Pediatric Dentistry

A child's first visit to the dentist should be enjoyable. Children are not born with a natural fear of the dentist, but they can fear the unknown. Our office makes a special effort to use pleasant, non-frightening, simple words to describe each treatment. We want you and your child to feel at ease from the moment your family arrives at our office. The more you and your child know about the first visit, the better you will feel.

First Visit

We recommend parents schedule the first visit around the age of 3 years old.  We call this a "Happy Visit" and it is a time to gauge the child's rediness to have their teeth cleaned.  Our trained Hygienist will "count" their teeth and just take a little time getting to know your child and giving them an opportunity to get to know us.  If any problems are noticed we will talk about them with the parent.  Baby teeth will start coming in at around 6 months and continue until around the age of 3.  By the time your child is 3 they should have 20 primary (baby) teeth.  The permanent teeth will start coming in at about the age of 6 years old.  If the child exhibits a readiness to have their teeth cleaned we will schedule for a child cleaning, full exam, and fluoride treatment.

Getting to know your teeth is fun!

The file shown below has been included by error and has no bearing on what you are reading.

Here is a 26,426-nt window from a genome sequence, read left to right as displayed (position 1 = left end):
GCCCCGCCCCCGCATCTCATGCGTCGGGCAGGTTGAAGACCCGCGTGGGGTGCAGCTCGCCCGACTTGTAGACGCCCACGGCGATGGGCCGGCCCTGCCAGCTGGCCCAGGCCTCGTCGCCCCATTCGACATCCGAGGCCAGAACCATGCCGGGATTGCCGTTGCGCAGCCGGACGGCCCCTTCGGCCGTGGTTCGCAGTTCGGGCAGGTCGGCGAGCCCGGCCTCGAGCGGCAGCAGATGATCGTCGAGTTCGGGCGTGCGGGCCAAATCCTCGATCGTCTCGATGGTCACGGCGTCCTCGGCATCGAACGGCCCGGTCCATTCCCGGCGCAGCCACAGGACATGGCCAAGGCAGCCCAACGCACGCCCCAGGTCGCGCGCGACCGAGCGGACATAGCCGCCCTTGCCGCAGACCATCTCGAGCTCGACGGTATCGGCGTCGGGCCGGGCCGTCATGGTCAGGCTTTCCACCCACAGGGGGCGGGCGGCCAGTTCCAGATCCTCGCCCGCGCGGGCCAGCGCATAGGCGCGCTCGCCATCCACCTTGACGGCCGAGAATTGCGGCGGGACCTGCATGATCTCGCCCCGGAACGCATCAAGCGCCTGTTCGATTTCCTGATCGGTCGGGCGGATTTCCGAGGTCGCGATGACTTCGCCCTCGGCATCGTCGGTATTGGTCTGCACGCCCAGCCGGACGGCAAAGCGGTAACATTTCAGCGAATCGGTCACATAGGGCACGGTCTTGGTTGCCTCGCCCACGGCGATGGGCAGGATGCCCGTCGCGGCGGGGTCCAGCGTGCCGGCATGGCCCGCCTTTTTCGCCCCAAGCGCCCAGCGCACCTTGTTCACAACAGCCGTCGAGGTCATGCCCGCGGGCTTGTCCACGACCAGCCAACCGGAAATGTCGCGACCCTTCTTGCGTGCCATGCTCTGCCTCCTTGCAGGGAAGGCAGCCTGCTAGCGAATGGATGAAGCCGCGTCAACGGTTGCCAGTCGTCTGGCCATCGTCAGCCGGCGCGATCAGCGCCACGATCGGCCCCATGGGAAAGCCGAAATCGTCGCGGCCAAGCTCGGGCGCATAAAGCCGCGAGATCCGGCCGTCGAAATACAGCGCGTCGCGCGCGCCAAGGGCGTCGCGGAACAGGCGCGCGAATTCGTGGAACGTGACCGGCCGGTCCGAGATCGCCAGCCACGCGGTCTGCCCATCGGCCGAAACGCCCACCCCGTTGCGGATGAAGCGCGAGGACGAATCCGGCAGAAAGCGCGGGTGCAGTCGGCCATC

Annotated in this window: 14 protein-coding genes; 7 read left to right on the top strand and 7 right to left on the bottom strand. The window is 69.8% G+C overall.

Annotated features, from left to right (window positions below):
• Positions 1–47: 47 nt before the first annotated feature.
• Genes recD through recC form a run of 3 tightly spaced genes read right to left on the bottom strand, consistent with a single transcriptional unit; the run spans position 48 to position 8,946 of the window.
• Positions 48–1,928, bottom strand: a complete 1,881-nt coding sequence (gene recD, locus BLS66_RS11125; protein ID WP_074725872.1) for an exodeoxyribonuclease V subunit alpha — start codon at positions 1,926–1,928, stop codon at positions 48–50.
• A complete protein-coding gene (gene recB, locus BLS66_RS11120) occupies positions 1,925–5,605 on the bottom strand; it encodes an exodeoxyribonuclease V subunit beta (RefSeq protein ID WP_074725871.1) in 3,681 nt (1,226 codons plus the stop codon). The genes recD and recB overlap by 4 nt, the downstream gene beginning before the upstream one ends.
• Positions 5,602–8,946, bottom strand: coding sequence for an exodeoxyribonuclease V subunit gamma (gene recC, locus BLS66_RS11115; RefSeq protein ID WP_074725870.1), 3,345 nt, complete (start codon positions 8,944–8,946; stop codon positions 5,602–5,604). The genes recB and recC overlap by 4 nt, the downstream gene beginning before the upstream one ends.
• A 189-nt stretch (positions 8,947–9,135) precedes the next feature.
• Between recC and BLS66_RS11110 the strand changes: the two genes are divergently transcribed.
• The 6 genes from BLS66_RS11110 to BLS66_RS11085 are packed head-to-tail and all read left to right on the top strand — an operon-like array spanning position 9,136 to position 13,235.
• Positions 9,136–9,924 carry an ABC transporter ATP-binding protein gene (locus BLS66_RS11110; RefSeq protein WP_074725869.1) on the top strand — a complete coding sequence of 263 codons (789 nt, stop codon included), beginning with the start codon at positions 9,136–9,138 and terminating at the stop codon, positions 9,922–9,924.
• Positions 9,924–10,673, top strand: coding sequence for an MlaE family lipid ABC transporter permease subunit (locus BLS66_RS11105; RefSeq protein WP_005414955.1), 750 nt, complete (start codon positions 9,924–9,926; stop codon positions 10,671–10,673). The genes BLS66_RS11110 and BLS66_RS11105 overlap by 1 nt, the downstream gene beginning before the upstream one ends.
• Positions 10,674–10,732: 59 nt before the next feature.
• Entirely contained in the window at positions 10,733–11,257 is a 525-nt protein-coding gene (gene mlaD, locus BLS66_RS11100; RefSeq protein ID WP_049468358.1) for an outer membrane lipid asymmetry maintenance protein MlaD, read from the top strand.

Download our Dynamite Dental Fun Kit!

 

Adopting Healthy Oral Hygiene Habits

As your child's teeth erupt, be sure to examine them every two weeks, looking for lines and discoloration that may be caused by decay. Remember that sugary foods and liquids can attack a new tooth, so take care that your child brushes after feeding or eating. We recommend brushing two times a day for optimal oral hygiene.

Brushing can be fun, and your child should brush as soon as the first tooth arrives. When a baby's tooth erupts, parents should brush the tooth with a wet soft-bristled toothbrush. For children younger than two, do not use fluoride toothpaste unless advised to do so by your dentist or other healthcare professional. We suggest reviewing proper tooth brushing procedures with your child.

Flossing is also a part of good oral hygiene habits, and your doctor will discuss with you the right time to start flossing. If you notice signs of decay, contact us  immediately.

Preventing Tooth Decay with Regular Checkups

Tooth decay is caused by sugars left in your mouth that turn into an acid, which can break down your teeth. Children are at high risk for tooth decay for a simple reason: many children and adolescents do not practice regular, good oral hygiene habits. Proper brushing and flossing routines combined with regular dental visits help keep tooth decay away.

Your child should visit the dentist every six months for regular dental cleanings and checkups. We recommend fluoride treatments twice a year along with cleanings to keep teeth their strongest. Tooth sealants are also recommended because they "seal" the deep grooves in your child's teeth, preventing decay from forming in these hard-to-reach areas. Sealants last for several years, but will be monitored at your child's regular checkups.

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